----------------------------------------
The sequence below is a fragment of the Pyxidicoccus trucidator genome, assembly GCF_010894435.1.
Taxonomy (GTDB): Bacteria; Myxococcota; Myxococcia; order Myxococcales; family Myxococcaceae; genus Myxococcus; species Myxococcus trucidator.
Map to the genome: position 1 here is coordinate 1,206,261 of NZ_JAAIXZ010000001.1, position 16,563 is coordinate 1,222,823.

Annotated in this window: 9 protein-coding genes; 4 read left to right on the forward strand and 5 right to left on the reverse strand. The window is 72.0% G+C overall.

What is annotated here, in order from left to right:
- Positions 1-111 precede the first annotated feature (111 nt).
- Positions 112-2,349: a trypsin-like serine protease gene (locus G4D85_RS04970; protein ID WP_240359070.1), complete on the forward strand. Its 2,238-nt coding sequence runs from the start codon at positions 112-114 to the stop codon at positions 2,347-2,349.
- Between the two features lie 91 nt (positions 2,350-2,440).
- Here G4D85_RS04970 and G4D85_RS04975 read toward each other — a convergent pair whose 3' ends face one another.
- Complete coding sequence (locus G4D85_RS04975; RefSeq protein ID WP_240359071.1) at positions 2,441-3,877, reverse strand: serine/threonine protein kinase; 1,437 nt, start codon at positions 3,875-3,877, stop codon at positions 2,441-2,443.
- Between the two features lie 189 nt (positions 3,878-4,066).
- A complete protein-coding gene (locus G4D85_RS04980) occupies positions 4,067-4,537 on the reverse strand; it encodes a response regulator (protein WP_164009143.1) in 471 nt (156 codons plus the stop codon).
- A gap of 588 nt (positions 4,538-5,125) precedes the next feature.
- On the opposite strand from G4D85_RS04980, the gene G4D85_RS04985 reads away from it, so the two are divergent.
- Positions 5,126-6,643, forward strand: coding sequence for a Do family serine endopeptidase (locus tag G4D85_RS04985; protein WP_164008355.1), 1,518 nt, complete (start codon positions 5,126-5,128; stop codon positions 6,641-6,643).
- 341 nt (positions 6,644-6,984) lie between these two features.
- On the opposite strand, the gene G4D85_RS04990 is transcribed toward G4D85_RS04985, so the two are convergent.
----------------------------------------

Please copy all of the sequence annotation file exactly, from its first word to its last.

The sequence below is a fragment of the Pyxidicoccus trucidator genome, assembly GCF_010894435.1.
Taxonomy (GTDB): Bacteria; Myxococcota; Myxococcia; order Myxococcales; family Myxococcaceae; genus Myxococcus; species Myxococcus trucidator.
Map to the genome: position 1 here is coordinate 1,206,261 of NZ_JAAIXZ010000001.1, position 16,563 is coordinate 1,222,823.

Annotated in this window: 9 protein-coding genes; 4 read left to right on the forward strand and 5 right to left on the reverse strand. The window is 72.0% G+C overall.

What is annotated here, in order from left to right:
- Positions 1-111 precede the first annotated feature (111 nt).
- Positions 112-2,349: a trypsin-like serine protease gene (locus G4D85_RS04970; protein ID WP_240359070.1), complete on the forward strand. Its 2,238-nt coding sequence runs from the start codon at positions 112-114 to the stop codon at positions 2,347-2,349.
- Between the two features lie 91 nt (positions 2,350-2,440).
- Here G4D85_RS04970 and G4D85_RS04975 read toward each other — a convergent pair whose 3' ends face one another.
- Complete coding sequence (locus G4D85_RS04975; RefSeq protein ID WP_240359071.1) at positions 2,441-3,877, reverse strand: serine/threonine protein kinase; 1,437 nt, start codon at positions 3,875-3,877, stop codon at positions 2,441-2,443.
- Between the two features lie 189 nt (positions 3,878-4,066).
- A complete protein-coding gene (locus G4D85_RS04980) occupies positions 4,067-4,537 on the reverse strand; it encodes a response regulator (protein WP_164009143.1) in 471 nt (156 codons plus the stop codon).
- A gap of 588 nt (positions 4,538-5,125) precedes the next feature.
- On the opposite strand from G4D85_RS04980, the gene G4D85_RS04985 reads away from it, so the two are divergent.
- Positions 5,126-6,643, forward strand: coding sequence for a Do family serine endopeptidase (locus tag G4D85_RS04985; protein WP_164008355.1), 1,518 nt, complete (start codon positions 5,126-5,128; stop codon positions 6,641-6,643).
- 341 nt (positions 6,644-6,984) lie between these two features.
- On the opposite strand, the gene G4D85_RS04990 is transcribed toward G4D85_RS04985, so the two are convergent.